On a recent morning, I met Naama Shefi for breakfast at Zucker Bakery, a petite Jewish café and bakery in New York’s East Village. Shefi is the founder of the Jewish Food Society, a new project dedicated to preserving and revitalizing Jewish food traditions. And Zucker, which is owned by an Israeli pastry chef and serves date jam rugelach and chocolate babka, among other sweets, has become for her both a satellite office and a home away from home.
Walking down Yaffo Street in Jerusalem, it is impossible not to be impressed by Israel’s diversity. A Filipino caregiver with a friendly smile pushes a white-haired man in his wheelchair. A Moroccan man leisurely sips his coffee as he watches passersby. An Orthodox Jewish mother shops with her three girls for new clothes. Two Arab-speaking teenagers chat endlessly as they wait to board the busy mid-day train. An Argentinian Taglit group waits in line to buy ice cream. An Ethiopian woman with oversized sunglasses pushes her wide-eyed baby in a stroller.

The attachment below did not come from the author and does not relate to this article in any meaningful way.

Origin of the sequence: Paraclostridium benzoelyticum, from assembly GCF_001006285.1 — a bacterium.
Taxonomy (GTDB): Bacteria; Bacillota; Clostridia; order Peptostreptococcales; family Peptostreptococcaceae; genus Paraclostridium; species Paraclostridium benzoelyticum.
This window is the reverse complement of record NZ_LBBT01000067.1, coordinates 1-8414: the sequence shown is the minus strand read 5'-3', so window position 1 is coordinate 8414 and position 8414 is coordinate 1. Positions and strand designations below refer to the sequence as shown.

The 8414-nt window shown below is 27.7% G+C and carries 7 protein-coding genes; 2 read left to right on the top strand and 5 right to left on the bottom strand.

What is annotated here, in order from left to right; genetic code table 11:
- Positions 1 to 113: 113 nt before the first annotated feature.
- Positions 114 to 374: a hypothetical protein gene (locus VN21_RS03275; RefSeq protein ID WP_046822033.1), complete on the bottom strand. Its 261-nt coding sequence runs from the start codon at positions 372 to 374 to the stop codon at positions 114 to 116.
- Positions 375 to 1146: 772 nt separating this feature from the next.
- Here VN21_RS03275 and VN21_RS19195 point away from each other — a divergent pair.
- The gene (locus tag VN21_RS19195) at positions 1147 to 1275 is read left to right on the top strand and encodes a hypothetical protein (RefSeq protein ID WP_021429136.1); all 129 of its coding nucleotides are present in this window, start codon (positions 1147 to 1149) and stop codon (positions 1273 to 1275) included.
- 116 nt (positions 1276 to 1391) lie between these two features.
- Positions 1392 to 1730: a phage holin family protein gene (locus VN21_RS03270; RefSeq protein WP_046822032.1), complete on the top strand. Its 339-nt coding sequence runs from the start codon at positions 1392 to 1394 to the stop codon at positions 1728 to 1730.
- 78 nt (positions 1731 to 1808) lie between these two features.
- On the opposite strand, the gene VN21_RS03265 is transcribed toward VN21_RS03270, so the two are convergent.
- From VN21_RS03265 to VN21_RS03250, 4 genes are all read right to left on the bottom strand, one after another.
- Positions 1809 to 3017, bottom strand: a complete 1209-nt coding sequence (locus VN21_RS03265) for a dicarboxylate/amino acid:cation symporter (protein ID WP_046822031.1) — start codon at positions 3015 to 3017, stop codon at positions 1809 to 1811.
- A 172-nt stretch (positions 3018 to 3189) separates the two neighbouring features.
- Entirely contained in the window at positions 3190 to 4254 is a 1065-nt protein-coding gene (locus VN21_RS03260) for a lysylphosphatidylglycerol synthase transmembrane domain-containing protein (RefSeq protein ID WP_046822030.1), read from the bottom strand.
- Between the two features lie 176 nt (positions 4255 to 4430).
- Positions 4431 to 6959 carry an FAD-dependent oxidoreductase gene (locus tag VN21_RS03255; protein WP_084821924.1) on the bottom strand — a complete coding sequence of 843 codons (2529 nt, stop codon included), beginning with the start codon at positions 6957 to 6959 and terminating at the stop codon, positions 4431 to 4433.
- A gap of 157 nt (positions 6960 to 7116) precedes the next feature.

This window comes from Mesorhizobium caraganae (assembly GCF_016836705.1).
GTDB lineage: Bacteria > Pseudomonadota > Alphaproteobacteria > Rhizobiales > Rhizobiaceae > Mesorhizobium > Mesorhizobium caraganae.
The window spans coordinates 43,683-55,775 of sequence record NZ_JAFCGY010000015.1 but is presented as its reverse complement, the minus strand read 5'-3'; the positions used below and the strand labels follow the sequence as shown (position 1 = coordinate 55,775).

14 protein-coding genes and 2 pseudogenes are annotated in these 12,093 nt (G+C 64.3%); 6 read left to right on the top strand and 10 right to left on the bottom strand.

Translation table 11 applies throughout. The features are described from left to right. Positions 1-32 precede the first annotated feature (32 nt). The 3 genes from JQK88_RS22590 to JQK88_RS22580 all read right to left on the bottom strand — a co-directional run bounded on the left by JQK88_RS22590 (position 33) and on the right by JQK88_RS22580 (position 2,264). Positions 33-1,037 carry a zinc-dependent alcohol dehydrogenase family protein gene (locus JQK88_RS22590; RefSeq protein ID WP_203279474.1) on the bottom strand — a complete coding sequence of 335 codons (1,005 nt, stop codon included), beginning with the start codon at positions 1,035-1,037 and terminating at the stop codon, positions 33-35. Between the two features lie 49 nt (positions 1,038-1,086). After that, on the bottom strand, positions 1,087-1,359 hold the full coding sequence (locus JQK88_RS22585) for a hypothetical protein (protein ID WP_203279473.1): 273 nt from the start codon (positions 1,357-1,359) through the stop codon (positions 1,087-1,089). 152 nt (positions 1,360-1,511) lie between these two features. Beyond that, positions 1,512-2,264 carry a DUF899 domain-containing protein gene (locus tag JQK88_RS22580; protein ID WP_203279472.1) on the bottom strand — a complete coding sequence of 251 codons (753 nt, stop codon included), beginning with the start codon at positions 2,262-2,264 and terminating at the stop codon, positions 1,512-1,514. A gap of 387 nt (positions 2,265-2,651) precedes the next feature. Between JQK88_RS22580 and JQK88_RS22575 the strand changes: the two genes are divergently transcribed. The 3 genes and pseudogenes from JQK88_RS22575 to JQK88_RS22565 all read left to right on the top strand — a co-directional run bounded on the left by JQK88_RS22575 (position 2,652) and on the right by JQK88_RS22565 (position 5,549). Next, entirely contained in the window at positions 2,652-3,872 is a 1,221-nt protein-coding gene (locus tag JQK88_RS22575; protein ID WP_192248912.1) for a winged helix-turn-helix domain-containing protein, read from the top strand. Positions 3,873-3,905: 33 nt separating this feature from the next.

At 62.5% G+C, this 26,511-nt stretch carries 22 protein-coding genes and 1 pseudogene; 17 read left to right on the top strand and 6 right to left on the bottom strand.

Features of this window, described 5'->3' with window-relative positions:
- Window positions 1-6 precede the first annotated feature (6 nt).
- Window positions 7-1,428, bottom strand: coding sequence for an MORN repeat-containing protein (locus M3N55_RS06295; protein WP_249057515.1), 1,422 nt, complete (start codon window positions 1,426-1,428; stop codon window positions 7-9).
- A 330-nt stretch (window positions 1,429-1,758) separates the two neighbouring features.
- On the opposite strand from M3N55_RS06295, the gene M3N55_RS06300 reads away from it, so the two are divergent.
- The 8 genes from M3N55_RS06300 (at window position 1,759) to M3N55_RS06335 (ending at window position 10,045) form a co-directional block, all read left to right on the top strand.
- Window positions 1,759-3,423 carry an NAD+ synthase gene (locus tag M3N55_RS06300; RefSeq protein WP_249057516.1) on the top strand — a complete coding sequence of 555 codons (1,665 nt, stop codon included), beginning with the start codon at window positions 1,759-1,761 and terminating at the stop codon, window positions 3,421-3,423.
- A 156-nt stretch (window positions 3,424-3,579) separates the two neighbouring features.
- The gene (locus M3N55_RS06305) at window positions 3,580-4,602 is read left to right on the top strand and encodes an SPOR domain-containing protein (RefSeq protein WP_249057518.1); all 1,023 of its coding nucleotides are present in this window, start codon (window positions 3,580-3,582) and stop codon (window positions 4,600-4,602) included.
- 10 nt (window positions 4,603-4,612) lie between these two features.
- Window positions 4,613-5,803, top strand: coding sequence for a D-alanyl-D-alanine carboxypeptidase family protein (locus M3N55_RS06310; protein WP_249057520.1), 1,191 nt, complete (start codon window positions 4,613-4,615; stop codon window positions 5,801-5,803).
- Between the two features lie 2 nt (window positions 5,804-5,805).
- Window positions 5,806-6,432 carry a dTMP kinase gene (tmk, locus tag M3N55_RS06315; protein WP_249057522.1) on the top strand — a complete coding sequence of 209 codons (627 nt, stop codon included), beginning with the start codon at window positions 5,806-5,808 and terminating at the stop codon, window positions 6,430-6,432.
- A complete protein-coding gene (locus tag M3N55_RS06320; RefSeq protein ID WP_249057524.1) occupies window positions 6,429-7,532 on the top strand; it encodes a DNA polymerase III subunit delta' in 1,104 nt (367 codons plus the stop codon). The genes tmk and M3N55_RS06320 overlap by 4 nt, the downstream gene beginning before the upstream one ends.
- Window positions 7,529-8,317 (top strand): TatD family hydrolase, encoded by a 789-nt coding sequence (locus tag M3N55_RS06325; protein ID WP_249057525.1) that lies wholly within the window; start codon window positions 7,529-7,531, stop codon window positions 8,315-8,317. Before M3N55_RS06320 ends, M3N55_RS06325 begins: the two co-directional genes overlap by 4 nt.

Andy Jacobi’s sandwiches practically have a halo. At Untamed Sandwiches, the bite-size shop he runs with Chef Ricky King, the former marketing exec stuffs his oversized creations with ethically sourced meat and vegetables that are local, organic and pesticide-free.
Amidst the outpouring of grief and love for Leonard Cohen are coming some beautiful stories of food memories.
An iconic restaurant in the Judean Hills burned to the ground on Friday, a victim of wildfires that have been ragiing across a large swathe of Israel since early this week.